Ken:  Can you describe one or two of the most memorable things you’ve done through the Florida Master Naturalist Program as an associate instructor or student?
Eva:  Seeing experimental oyster reefs for the first time, up in Brevard County with instructor Holly Abeels. I’d not seen a restored oyster bed before.  Working on my Coastal Systems module project included surveying of the public to assess knowledge regarding sea turtle lighting ordinances on county beaches.  It helped me realize that public education is an on-going endeavor, and helped this Extension Office because the resulting data could be used to improve public outreach efforts.

Ken:  Your home is along the north fork of the St. Lucie River. Please tell readers how important water quality in this estuary is to you personally.
Eva:  In 2009, I could stand on my dock at high tide and clearly see the river bottom.  But that was the last time.  The following year, the heavy turbidity began and never relented.  Since then, the river’s appearance is muddy instead of clear and tea-colored.  The mullet used to jump prolifically, too.  But now, days may go by before I hear even one joyful splash.

Every single human resident had a hand, over time, in turning one of the most bio-diverse rivers on the continent into a turbid, struggling waterbody because of decisions made on the individual and societal level. Stewardship means changing your decisions and behaviors to benefit the  environment upon which we are all dependent because it’s the right thing to do.  Maybe not easy, but morally necessary.

Audubon JayWatch Monitoring

Eva Ries writing field notes during Audubon Florida’s JayWatch surveys. Photo provided by IE. Ries.

Ken:  You are the St. Lucie County Public Lands Coordinator for Audubon Florida’s JayWatch and you have spent a lot of time studying our natural areas.  Which county preserve is your favorite and why?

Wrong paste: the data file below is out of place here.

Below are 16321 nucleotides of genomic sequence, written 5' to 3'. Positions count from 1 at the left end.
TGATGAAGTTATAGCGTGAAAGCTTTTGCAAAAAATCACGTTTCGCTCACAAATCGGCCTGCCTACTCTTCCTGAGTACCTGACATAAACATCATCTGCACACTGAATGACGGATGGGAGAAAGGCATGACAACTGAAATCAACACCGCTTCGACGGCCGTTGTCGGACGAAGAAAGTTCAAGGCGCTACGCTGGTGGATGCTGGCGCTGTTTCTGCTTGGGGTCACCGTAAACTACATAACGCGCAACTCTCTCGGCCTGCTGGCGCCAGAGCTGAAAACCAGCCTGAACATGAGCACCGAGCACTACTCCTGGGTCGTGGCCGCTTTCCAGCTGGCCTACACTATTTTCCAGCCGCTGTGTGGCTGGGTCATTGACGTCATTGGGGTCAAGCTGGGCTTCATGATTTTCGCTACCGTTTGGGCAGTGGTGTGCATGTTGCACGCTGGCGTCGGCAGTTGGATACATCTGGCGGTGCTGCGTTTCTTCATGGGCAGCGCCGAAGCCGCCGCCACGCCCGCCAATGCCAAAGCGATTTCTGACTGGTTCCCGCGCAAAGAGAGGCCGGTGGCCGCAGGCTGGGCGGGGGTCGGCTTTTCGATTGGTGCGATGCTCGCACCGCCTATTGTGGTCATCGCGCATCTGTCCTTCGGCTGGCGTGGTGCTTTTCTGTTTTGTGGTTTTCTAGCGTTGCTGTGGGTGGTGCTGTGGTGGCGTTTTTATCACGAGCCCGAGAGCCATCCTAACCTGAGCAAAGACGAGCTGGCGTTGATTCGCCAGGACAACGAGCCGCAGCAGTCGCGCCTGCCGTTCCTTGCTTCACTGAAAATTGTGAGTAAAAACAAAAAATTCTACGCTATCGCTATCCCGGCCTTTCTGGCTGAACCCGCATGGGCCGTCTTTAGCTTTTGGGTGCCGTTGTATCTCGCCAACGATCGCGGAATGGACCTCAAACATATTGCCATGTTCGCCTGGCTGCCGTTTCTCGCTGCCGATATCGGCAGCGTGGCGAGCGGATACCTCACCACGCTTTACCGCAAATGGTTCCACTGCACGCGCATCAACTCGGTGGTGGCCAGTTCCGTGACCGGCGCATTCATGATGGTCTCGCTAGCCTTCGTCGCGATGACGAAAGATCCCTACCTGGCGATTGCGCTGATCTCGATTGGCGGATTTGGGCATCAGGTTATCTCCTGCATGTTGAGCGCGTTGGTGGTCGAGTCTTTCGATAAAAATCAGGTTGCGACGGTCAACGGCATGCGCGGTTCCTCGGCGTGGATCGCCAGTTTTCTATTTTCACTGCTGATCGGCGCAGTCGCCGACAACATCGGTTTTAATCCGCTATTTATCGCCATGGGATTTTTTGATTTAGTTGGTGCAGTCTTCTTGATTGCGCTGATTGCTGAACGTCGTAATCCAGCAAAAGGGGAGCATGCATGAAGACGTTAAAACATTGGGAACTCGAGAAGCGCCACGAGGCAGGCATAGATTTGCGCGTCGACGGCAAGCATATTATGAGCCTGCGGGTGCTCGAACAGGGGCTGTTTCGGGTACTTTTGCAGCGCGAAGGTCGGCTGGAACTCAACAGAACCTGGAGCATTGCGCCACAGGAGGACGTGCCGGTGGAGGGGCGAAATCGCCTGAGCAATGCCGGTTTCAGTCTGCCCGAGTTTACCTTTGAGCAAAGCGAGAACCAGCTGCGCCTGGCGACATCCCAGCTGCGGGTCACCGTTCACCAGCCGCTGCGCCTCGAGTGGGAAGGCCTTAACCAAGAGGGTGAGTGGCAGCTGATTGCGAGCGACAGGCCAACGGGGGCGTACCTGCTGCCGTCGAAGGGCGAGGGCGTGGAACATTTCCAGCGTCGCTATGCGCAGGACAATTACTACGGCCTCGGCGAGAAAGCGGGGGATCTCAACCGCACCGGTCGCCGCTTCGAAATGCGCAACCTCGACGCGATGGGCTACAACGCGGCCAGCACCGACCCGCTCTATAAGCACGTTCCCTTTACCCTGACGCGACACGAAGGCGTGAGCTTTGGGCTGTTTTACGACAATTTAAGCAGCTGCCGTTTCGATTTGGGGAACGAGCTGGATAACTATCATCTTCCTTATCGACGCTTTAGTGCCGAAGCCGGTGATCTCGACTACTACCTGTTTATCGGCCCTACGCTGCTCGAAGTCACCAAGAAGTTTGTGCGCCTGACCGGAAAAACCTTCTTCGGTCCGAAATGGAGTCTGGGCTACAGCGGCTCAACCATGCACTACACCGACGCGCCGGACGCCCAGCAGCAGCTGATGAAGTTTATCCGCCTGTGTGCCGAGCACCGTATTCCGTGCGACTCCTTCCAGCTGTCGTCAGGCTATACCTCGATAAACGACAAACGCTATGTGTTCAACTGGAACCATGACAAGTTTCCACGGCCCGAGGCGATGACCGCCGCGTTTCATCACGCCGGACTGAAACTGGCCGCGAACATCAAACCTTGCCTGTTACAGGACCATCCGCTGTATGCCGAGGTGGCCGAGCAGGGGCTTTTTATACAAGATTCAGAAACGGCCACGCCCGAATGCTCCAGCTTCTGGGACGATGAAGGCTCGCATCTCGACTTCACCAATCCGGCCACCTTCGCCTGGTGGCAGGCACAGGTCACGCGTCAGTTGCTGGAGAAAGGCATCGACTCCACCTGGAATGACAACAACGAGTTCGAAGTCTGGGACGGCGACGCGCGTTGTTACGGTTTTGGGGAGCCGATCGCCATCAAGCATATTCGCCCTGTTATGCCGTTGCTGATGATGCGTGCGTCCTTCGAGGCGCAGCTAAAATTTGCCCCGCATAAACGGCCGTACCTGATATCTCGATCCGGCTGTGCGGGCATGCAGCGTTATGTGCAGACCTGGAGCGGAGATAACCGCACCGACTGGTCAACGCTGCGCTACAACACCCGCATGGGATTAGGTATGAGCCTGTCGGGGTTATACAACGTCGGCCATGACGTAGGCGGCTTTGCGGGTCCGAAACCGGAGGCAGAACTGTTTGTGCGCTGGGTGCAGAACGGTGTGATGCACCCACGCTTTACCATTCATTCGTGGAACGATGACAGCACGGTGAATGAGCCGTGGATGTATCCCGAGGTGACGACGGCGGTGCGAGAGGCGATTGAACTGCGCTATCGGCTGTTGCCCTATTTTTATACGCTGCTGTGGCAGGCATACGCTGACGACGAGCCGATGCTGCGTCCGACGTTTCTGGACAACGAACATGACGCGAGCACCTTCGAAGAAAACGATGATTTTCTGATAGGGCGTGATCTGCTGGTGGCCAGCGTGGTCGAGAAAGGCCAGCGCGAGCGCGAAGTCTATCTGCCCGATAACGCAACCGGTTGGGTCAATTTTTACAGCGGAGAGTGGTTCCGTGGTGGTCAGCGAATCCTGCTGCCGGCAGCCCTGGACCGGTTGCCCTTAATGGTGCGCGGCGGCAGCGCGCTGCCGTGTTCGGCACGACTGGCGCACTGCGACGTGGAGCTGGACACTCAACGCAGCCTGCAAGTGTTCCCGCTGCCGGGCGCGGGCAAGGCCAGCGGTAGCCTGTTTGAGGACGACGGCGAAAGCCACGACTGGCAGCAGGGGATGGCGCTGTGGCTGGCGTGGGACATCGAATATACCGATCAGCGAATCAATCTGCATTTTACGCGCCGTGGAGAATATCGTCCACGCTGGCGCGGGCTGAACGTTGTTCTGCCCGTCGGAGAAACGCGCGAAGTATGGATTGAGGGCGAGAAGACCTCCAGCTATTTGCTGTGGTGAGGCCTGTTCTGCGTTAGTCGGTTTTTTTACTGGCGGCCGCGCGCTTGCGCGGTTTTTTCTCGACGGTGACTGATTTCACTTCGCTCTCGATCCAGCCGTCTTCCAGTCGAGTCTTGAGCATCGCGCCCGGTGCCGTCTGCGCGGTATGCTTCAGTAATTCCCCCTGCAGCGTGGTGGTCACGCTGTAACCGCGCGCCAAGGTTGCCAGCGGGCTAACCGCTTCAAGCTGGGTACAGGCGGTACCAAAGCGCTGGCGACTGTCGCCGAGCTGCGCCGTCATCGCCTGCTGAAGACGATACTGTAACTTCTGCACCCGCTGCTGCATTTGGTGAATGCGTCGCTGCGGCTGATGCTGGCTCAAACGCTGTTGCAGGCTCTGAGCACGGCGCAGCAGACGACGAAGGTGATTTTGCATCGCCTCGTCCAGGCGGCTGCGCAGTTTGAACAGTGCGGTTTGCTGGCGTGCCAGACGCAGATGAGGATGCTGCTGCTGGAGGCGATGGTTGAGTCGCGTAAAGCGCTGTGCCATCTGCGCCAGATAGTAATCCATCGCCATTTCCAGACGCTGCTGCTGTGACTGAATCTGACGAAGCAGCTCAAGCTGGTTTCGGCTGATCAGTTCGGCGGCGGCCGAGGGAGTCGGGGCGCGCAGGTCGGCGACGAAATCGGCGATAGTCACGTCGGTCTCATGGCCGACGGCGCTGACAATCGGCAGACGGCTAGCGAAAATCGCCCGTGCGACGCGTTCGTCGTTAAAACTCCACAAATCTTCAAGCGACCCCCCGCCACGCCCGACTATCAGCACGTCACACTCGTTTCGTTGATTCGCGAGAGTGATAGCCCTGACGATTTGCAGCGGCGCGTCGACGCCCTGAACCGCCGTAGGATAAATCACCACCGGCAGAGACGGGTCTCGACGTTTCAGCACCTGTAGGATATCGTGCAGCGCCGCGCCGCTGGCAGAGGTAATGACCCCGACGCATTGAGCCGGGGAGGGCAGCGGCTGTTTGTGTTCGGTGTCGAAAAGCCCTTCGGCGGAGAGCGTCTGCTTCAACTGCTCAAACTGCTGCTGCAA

Eva:  Putting me on the spot here because each is so unique!  I’d have to say the Steven J. Fousek Preserve because fireflies can be still reliably seen there (at night), and our program participants can’t get enough of them (neither can I!). Plus, it’s got some of the best Florida Strangler Fig stands around.

Ken:  What is your favorite Florida natural area? Why is it your favorite place?
Eva:  Another favorite spot is the Richard E. Becker Preserve because of the proliferation of wildflowers.  The Department has been busily restoring that site, and the native wildflowers are returning!  The periwinkle lavender-blue of liatris species beginning in October is simply stunning, a must-see.

Ken:  After participating in the Florida Master Naturalist Program, can you estimate how many people you’ve been able to teach about conservation issues?
Eva: It’s my hope there are many folks of all ages and from various communities near and far who I’ve reached through my roles with the Florida Master Naturalist Program, St. Lucie County Environmental Resources Department, and local Audubon Society chapters. As the St. Lucie County Environmental Resources Department made the decision to offer virtual programs due to COVID-19 safety protocols, accessible through the county’s website, that’s afforded ever-larger and wider audiences, including international viewers.

Between these activities, I hope at the very least, to have planted seeds of appreciation for the natural world in the minds of folks. The ultimate goal is for  my environmental ethics and activities leads to improve stewardship in Florida and beyond well into the future.

Ken:  The Florida Master Naturalist Program is celebrating its 20 Year Anniversary in 2021. Do you have any comments about this special anniversary?
Eva:  It’s a credit to the state that the University of Florida developed and supported this program, preparing 20 years’ worth of environmental ambassadors, sending us out into the state. There, we helped teach the public, serve on advisory boards, offer environmental education, and perhaps serve as role models and mentors in our own communities. This is the gift that has the capacity to help Florida’s ecosystems survive under the pressures of ever larger human populations.

Ken:  Is there anything else you would like to add?
Eva:  Thank you for giving me the opportunity to reach a few more people to encourage them to look past the theme parks, nightclubs and beaches and fall in love with Natural Florida.

Scrub jay in flight

Scrub jay in flight. Photo credits: I.E. Ries

Eva Ries is a Florida Master Naturalist Associate Instructor, Land Steward, and Advanced Master Naturalist.  She successfully completed the coursework below.
Coastal Systems, 2013 — Brevard County — Central East Region
Habitat Evaluation, 2015 — Monroe County — Southeast Region
Freshwater Systems, 2013 — St. Lucie County — Central East Region
Environmental Interpretation, 2014 — St. Lucie County — Central East Region
Wildlife Monitoring, 2014 — St. Lucie County — Central East Region
Conservation Science, 2015 — Miami-Dade County — Southeast Region
Upland Systems, 2014 — St. Lucie County — Central East Region